Chris von Csefalvay has been a Fellow of the Royal Society of Arts since 2015, and was elected Fellow of the Royal Society for Public Health in 2021, making him one of the youngest-ever FRSPHs. In addition, he is also a Member of The Association for Professionals in Regulatory Affairs, the OR Society and the Chartered Institute of Arbitrators. He is a proud alumnus of the COVID Tracking Project and Starschema’s lead within the COVID-19 Healthcare Coalition spearheaded by MITRE.
He’s also credited for an unusually pretty sequence of numbers called Jellyfish Heart numbers (OEIS A344856). Perhaps more quaintly, he was a member of his college’s croquet 1st IV, and holds the dubious distinction of having written the first essay to both win the University College Essay Prize in Law and be published in a law review.
Chris von Csefalvay’s research
Chris von Csefalvay’s artificial intelligence research is largely focused on computer vision, in particular applications of computer vision that involve medical imagery, from cytopathological specimens to the complexity of MRI scans and ultrasound recordings.
His research in public health focuses on early isolation of pharmacovigilance signals, with a special emphasis on VAERS, and the quantitative prediction of infectious disease. You can read more about that here. He is currently writing a book on infectious disease modeling for Elsevier.
Chris von Csefalvay shares his life with his wife Kathryn von Csefalvay, an illustrator and art historian, and their Golden Retriever, Oliver (aka Blissful Goldens Amber Shine). They live in Great Falls, Virginia, since 2020. In his spare time, Chris von Csefalvay enjoys horticulture, hashing, rowing, cycling and spending time with their dog.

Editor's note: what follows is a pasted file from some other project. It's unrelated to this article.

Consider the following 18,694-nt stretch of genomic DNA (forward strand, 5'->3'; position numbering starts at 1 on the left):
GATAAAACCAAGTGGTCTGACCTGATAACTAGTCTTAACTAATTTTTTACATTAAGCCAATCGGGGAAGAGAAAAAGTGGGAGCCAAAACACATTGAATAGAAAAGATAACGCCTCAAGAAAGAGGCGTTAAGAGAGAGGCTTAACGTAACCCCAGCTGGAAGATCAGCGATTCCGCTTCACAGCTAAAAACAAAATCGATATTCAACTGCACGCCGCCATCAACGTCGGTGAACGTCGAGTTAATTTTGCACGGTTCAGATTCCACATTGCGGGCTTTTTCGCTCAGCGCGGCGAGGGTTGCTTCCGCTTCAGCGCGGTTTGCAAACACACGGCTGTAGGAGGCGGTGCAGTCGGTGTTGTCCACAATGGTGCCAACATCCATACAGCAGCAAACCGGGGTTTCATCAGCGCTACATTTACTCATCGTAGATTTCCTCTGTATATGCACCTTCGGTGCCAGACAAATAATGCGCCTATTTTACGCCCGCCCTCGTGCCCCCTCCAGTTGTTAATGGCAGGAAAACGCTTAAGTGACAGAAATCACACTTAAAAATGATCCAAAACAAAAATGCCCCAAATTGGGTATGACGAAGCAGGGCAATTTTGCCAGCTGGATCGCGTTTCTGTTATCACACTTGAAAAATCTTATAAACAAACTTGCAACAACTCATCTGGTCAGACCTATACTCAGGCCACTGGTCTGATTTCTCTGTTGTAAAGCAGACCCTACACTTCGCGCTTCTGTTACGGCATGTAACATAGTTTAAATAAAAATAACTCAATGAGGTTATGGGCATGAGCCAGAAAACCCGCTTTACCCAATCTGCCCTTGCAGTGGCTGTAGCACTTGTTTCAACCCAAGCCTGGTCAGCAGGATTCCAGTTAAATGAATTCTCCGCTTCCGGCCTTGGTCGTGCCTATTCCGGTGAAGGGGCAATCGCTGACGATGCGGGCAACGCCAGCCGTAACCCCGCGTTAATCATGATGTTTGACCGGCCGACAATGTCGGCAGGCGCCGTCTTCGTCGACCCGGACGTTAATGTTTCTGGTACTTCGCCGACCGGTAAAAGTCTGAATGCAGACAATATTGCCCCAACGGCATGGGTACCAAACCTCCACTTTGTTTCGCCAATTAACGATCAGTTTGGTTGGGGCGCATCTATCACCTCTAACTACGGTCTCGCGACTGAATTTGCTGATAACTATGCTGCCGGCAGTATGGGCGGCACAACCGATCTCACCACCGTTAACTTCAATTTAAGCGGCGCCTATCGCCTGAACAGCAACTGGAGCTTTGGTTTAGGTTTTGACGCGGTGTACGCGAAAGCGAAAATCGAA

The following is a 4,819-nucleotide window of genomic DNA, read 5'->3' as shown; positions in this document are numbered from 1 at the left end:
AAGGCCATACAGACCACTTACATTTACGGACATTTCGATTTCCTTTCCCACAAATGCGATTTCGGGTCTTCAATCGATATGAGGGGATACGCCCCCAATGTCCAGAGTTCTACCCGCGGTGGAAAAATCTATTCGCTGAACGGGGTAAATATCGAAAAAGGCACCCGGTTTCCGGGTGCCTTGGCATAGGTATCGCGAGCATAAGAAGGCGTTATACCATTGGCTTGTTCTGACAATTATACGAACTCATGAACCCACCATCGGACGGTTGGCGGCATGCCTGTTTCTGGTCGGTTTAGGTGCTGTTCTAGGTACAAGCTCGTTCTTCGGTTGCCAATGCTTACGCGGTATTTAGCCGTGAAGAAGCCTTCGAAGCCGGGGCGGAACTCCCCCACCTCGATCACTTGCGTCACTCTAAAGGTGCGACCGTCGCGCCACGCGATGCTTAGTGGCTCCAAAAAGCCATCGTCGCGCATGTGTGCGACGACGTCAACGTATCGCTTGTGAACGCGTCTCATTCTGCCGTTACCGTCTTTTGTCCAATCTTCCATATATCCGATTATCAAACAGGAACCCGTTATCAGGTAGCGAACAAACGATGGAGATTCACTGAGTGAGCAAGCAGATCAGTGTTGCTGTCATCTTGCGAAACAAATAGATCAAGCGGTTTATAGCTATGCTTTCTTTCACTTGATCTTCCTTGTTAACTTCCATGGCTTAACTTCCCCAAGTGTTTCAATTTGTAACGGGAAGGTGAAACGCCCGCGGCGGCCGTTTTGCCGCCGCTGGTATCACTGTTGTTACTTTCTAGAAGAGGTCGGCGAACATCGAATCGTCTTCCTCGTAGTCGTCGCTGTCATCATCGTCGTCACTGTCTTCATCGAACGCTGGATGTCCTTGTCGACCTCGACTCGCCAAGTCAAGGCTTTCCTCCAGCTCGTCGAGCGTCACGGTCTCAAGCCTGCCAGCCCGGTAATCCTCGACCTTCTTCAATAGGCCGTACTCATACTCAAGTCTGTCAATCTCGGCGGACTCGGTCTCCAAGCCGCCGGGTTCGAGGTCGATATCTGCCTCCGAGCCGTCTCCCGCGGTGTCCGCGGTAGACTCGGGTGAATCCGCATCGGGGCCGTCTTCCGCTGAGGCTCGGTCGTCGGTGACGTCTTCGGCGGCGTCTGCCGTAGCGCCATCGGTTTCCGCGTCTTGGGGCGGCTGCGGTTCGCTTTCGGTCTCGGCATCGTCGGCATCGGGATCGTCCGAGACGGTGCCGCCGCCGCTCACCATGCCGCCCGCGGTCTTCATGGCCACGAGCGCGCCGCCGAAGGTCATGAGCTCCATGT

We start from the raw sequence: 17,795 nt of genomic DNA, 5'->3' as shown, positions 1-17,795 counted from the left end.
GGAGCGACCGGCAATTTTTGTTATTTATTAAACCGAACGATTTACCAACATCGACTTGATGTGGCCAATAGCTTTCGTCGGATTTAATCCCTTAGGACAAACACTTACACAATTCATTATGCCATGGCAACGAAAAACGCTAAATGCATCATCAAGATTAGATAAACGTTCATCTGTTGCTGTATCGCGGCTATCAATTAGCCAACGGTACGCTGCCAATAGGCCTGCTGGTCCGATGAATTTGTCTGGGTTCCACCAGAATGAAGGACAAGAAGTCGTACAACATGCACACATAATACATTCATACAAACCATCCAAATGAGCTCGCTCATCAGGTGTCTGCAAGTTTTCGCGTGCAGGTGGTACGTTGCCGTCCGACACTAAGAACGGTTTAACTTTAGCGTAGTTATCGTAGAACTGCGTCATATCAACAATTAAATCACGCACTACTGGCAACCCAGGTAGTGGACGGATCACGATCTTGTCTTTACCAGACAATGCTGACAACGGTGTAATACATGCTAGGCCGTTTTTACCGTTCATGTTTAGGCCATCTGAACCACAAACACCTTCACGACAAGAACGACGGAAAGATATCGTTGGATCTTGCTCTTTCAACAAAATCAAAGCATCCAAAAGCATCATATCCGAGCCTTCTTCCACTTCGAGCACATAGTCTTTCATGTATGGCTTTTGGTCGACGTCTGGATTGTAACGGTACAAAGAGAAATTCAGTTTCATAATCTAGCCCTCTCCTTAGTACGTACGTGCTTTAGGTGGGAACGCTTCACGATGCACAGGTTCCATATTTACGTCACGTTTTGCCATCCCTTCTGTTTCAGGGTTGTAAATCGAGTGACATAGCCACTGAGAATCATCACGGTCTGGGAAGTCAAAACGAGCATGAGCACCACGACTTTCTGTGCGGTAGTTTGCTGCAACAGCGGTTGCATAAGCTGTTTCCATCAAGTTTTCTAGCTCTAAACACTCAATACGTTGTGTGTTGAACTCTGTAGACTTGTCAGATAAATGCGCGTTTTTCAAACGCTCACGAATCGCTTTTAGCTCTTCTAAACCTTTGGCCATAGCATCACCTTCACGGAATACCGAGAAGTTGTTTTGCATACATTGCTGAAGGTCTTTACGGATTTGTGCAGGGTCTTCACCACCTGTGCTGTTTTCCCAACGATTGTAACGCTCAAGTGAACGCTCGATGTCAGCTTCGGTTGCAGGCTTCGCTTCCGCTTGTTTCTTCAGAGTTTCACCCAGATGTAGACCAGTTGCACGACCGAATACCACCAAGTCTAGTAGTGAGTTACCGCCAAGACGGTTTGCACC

Chris von Csefalvay does not have any social media other than Instagram and LinkedIn. Any Twitter accounts claiming to be him are impersonations, and best ignored.
Chris von Csefalvay in the media
- Tech for Good Podcast S02 (Tech for Good Podcast)
- Mask Wars (City Journal)
- Distrust Is Infectious, Too (City Journal)
- Have the protests proved that Covid-19 risks are being vastly exaggerated? (The Spectator)
- What next for pandemic research? (Times Higher Education)
- The Unexamined Model is Not Worth Trusting (City Journal)
- The Price of Oppression (City Journal)
- Corona in den USA: Mediziner warnen nun vor Injektion von Desinfektionsmittel (Frankfurter Rundschau)
- COVID-19: Does sunlight rapidly destroy the coronavirus? (Gulf News)
- Trump will Äußerungen zu Desinfektionsmitteln nur “sarkastisch” gemeint haben (Arte)
- Sun Kills Virus; Scientists Divided (Manila Times)
- Does Sunlight Destroy the Coronavirus? (Barrons)
- A Remarkable Leap Forward (City Journal)
- Koronavírus: az USA-ban már használják, itthon még nem kellett a magyar cég adatelemző programja (Euronews)
- Open Season (City Journal)
- Facebook challenged over spread of anti-vaccine content in measles-stricken Samoa (RACGP)
- Vaccine campaign historic: epidemiologist (Samoa Observer)
- Horrible reality after measles epidemic (Samoa Observer)
From time to time, I am asked how to pronounce my name (I admit, it’s one of the less straightforward ones). There are roughly two main ways to pronounce my name, and both are equally valid. Myself and my wife both follow the first alternative. My dad uses the second.